Lincolnshire Branch12th September 2017 by webspinner
We have been a branch for over twenty years and have over eighty members.
Our meeting on October 6th 2018 was the first to take place at our brand new home, this being The Rugby Club. This is actually part of The Princess Royal Sports Arena, Great Fen Road, Boston PE21 7PB. And if that address sounds familiar, that’s because its only just past our former home – in fact its the next building on the left! Has any Cartophilic Branch re-located closer? However nothing else changed, all our meetings still started at 10 am, they still regularly featured at least one visiting dealer, with a range of cards, binders and pages, and we also continued to host our very popular auctions.
The current world wide situation has temporarily closed our branch but not put paid to our fun.
So while we work on our plans we thought you might like to read a bit about our story. For many years we met once a month at the “Ruddy Duck”, a popular restaurant and Freehouse in Great Fen Road, and we liked it so much we stayed on after the new proprietors changed the name to “Merrimans Lounge and Restaurant” in March 2008.
Mind you some of our members even remember this building as “The Aero Club”, and that’s a name which originated from its proximity to what is now the home `drome of The Boston Aero Club. And the Boston Aerodrome was already an airfield when Sir Alan Cobham was based there in the 1930s.
We celebrate him with this super card, its Carreras “Popular Personalities (Ovals), card number 18. You might also like to look out for the album for ‘A Day on the Airway’, issued by Sarony, as the special album has a foreword by Sir Alan Cobham, and the cards are very attractive too; they depict a flight from Croydon to Amsterdam.
Our featured card [at the top of this page] is from the John Player`s 1914 issued Un-numbered series, “Counties and their Industries”, showing a typical rural scene of the time with inset map. It’s a most attractive set!
For our featured local manufacturer, we are spotlighting the trade cards of J & J Beaulah, of Boston Lincolnshire. During World War Two their factory had joined many others in forsaking their own brands for feeding the nation, and producing `wartime standard` tinned goods including “Blitz Soup”. After the war, and after rationing had finally come to an end, they returned once more to producing their own range of tinned fruit and vegetables, and started issuing cards. They did this in what may seem a rather odd way, as you swapped the labels from the cans for the cards – if you find an original one of their special slot in albums album, look to the back where it says “These can cards are issued in various sets of general interest. Sets may be obtained by collecting labels from Beaulah’s Canned Fruits, Vegetables, etc. See full instructions on can labels.” This explains why the covers of those albums display the large front wording of “CAN CARDS”.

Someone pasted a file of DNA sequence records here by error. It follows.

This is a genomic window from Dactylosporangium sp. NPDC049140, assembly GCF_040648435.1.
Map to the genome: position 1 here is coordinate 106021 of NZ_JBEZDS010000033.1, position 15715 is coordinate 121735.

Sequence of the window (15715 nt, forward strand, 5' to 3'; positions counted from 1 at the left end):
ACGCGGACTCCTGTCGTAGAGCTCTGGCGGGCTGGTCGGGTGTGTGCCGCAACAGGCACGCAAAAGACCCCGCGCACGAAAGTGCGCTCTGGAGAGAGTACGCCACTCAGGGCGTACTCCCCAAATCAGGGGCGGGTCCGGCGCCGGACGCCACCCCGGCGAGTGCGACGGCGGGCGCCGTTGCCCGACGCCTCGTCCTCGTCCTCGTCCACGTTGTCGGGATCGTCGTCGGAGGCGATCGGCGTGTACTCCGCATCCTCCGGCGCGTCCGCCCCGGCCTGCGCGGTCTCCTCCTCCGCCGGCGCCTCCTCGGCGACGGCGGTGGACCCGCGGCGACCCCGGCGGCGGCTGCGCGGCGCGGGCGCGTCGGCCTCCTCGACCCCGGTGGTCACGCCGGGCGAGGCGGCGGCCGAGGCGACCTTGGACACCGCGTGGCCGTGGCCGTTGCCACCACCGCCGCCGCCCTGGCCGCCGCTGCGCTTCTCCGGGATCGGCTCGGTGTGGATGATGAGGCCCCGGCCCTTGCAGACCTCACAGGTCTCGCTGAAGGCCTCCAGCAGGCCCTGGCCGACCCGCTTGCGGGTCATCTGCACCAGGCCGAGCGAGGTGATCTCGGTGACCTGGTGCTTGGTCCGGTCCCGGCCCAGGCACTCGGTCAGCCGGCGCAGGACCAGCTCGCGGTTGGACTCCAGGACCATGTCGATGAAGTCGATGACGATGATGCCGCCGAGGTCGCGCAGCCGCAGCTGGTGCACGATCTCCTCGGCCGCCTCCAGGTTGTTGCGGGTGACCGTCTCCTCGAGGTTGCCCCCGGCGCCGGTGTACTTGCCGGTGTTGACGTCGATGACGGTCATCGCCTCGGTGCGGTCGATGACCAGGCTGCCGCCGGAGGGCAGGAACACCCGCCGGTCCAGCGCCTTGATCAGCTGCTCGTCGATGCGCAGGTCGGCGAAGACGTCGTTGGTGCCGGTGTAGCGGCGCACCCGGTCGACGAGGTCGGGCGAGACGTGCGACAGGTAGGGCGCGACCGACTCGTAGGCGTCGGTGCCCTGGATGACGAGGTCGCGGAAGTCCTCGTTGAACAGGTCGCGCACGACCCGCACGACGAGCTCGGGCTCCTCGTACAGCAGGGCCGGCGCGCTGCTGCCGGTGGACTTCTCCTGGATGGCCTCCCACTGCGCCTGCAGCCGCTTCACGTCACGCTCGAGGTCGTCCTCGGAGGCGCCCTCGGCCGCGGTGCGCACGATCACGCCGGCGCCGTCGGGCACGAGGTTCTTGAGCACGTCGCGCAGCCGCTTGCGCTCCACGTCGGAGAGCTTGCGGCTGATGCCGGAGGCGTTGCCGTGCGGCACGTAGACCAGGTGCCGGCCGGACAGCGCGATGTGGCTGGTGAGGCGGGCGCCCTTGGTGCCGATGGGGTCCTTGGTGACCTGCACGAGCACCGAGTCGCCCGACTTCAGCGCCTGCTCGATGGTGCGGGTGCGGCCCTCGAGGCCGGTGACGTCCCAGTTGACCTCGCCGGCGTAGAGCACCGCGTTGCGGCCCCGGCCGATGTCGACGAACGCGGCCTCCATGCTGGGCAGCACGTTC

Look out for their very attractive standard sized single issue advertising card, as shown, which shows the Boston Stump, a local landmark, and their Seal of Quality trade mark; this card is often called “Boston Stump” or “Boston Stump Card” in dealers catalogues. You may not know that the words BOSTON STUMP printed within the seal on the card can be found in either blue or in black. It does not alter the value, but its another extra type card for the collector to find.
They also issued three sets of proper trade cards – a set of 25 cards of “Coronation Series” in 1953, and two sets each of 24 cards, “Modern British Aircraft” also issued in 1953, and “Marvels of the World” issued in 1954.
A dilemma. Imagine you are, or know a card collector who lives outside the UK, who would be really interested to join us, were it not for the high cost of the overseas subscription? If only there was a way to reduce this cost. And now there is!
Although the Convention has been postponed, the auction will still go ahead with the same finish date of 1st May. Unless there are more lockdown restrictions imposed I am aiming to send lots out to winning bidders on or about 6th May. Of course the
This early American pasteboard representation, part of a set of "Holidays", is a charming way to pass on our St Patrick's Day greetings to collectors worldwide. It has endured two World Wars, and many other historical events of a worrisome nature,
This trade card celebrates the Olney race. It has been run in the Buckingham Town every year since 1445. The participants run with a pancake in a frying pan and must flip it at the start and end. Men are also allowed to compete, but also have to wea